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Hello

I did a thread about a xvs 1100 that is taking oil,bad pistonrings! but I can`t Found it any more
But...

I did a compression test to day and the front cylinder where 12,6 bar = 182,7 PSi
and the rear cylinder where 10,1 bar = 146,5 Psi dry and with oil added in the cylinder it was 12,6 bar = 182,7 psi so it seeams to that I have a bad pistonrings in the rear cylinder.
The bike has only done 25000 km = 40 000 miles.

Can it be because I have a exhaust pipe that is "without silencing" and it has been running to hot because of that the pistonrings?
(I do have a silencing, but it does make som noice the bike, I don`t know how to explain, but you get it any way I guess)

Next questions.


I need a tips, where to buy the parts I nead, pistonrings, gasket and oil.
I live in Europe so I would like to have tips for a partdealer in Us and Europe.

//Henrik from sweden.
 

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Super Moderator "Loose Nut"
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Here is a souce for rings.
https://www.motosport.com/oem-parts/part-number/1ta-11610-00-00?redirect=1
For gaskets and other items.
https://www.yamahapart.com/oemparts/#/l/yam/50044643f8700209bc78f9d3/2001-v-star-1100-classic-xvs1100an-parts
I would investgate the cost of the engine rebuild and worth of the bike. At times it make more dollar sence to cut your losses and just pick up another bike. I love my Vstar and rebuild car engines all the time. But I would not rebuild my Vstar motor as there are bikes out there for sale for about the same price of engine refresh. Just my opinion. Good luck and keep us informed .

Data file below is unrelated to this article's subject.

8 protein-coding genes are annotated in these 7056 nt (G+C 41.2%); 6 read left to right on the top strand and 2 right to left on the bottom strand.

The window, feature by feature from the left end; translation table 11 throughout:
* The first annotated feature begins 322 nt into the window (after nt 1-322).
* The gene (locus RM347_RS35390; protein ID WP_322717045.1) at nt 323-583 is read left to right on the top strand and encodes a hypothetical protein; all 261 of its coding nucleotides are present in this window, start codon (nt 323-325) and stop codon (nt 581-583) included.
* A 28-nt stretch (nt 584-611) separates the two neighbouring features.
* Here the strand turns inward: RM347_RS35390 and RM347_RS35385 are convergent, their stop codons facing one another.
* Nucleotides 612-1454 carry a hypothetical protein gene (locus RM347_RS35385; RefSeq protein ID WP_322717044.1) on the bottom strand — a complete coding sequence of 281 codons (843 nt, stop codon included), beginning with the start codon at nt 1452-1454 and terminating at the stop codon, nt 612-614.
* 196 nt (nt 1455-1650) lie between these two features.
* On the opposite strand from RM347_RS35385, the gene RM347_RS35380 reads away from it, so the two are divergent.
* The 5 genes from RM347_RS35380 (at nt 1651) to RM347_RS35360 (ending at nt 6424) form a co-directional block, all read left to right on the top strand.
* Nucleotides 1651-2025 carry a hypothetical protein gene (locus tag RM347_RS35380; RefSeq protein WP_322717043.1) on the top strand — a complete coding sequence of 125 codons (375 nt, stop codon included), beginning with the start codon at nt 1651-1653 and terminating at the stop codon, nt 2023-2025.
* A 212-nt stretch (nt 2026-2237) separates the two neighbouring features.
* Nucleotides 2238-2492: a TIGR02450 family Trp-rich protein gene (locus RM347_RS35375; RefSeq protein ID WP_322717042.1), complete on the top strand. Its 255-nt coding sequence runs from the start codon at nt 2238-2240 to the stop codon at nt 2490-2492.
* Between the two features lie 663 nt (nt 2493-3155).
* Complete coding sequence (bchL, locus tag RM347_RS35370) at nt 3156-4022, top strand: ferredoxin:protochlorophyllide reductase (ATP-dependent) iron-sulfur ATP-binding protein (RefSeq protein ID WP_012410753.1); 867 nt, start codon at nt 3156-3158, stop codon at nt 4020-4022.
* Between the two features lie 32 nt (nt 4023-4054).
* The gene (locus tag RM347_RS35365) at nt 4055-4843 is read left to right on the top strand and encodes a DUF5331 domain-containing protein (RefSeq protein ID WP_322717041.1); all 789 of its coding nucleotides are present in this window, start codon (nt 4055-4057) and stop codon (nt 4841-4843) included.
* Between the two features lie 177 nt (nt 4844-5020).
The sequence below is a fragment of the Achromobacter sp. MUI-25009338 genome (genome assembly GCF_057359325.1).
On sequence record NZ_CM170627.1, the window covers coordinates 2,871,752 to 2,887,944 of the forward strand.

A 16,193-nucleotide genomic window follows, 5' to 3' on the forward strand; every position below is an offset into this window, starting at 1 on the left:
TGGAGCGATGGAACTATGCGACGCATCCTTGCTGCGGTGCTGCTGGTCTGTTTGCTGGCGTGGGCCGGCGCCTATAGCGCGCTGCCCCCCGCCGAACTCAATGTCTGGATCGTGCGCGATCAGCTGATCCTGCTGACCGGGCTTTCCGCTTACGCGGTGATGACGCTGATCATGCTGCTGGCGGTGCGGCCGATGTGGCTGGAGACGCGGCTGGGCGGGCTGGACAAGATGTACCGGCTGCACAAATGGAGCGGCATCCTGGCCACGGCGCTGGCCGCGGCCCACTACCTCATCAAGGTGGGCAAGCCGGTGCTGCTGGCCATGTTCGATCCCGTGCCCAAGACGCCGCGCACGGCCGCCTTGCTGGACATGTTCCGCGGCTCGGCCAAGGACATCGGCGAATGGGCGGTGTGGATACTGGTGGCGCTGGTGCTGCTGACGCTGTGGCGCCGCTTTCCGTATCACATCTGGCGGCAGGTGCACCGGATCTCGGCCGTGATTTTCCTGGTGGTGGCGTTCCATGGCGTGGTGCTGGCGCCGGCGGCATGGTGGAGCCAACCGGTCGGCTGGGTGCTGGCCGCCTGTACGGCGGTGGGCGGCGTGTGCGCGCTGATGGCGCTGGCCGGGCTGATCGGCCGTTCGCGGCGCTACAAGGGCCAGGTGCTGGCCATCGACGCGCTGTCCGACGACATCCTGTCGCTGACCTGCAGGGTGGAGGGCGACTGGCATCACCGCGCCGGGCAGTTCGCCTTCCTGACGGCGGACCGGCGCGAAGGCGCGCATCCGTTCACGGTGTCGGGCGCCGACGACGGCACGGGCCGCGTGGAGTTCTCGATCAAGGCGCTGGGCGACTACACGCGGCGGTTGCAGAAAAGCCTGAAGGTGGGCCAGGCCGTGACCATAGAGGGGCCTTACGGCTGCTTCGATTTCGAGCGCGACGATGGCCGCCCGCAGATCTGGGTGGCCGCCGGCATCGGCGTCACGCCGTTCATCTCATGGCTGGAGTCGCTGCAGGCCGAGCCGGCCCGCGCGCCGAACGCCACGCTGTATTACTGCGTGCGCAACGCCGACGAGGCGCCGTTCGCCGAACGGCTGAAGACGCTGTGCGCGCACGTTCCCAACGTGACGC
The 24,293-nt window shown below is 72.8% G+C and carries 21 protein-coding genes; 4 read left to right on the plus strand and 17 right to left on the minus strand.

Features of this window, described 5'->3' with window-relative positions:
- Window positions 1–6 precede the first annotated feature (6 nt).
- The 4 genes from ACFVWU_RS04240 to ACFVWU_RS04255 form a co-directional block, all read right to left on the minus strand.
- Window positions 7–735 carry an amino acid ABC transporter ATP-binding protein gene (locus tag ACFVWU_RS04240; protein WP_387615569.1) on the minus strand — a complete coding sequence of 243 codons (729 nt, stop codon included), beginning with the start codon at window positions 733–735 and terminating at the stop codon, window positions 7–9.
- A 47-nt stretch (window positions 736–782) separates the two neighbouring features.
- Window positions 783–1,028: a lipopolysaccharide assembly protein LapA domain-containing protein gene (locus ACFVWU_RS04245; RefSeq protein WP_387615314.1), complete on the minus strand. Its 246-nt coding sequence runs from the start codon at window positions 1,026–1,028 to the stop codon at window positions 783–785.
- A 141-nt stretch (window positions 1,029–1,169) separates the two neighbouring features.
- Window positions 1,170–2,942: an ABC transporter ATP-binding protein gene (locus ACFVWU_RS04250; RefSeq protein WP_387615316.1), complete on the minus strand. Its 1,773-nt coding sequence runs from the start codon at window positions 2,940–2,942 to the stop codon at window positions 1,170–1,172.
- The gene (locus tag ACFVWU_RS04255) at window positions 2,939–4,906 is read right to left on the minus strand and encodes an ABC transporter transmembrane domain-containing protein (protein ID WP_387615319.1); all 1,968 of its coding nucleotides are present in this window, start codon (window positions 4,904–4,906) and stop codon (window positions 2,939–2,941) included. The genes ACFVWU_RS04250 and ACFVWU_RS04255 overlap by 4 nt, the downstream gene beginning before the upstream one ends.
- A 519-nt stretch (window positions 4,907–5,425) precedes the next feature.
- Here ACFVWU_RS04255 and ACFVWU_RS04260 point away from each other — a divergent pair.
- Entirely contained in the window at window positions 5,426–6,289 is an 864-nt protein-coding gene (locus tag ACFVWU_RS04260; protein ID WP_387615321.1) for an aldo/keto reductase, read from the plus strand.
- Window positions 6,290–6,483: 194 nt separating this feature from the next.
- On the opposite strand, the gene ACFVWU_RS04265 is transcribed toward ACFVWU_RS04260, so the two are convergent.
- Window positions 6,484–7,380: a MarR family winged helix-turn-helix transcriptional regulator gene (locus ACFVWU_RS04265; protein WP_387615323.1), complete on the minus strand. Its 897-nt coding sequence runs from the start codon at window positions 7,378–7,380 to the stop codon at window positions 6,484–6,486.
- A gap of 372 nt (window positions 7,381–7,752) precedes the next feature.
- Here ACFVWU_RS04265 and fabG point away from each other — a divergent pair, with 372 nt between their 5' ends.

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If the only modification to the bike is an aftermarket exhaust, I don't think that would lean out the mixture enough by itself to cause damage to the rings. If the engine was running hot because it was too lean, I think you would see burnt valves, or maybe a warped head that would cause the head gasket to fail.

If the bike has aftermarket exhaust and a low restriction air intake then you would definitely need to change the jets in the carb and adjust the PMscrews.
 

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25,000 KM is about 14,000 miles which is not very much. You didn't say what year it was. I would repair the bike. If I did it, it would take time but you would be surprised at how easy it is. I know very little about mechanics but I have changed pistons, valves, carburetors etc on bikes, snowmobiles, ATVs and always managed to come out ahead and ended up with solid machines. I am against modifying though. I did modify my 1969 Triumph Daytona and regretted it. It never ran perfectly after the exhaust and jetting change. You can find free parts diagrams on the internet. I bought a used snowmobile one day and it needed repair work. I ended up replacing the chain case, all the bearings, suspension and other parts of the propulsion system. When looking at the parts diagram, I found that some parts were missing and other parts were not in the right place. Even if you buy another bike, it is probably a good idea to repair the old bike and then sell one of your bikes.
 
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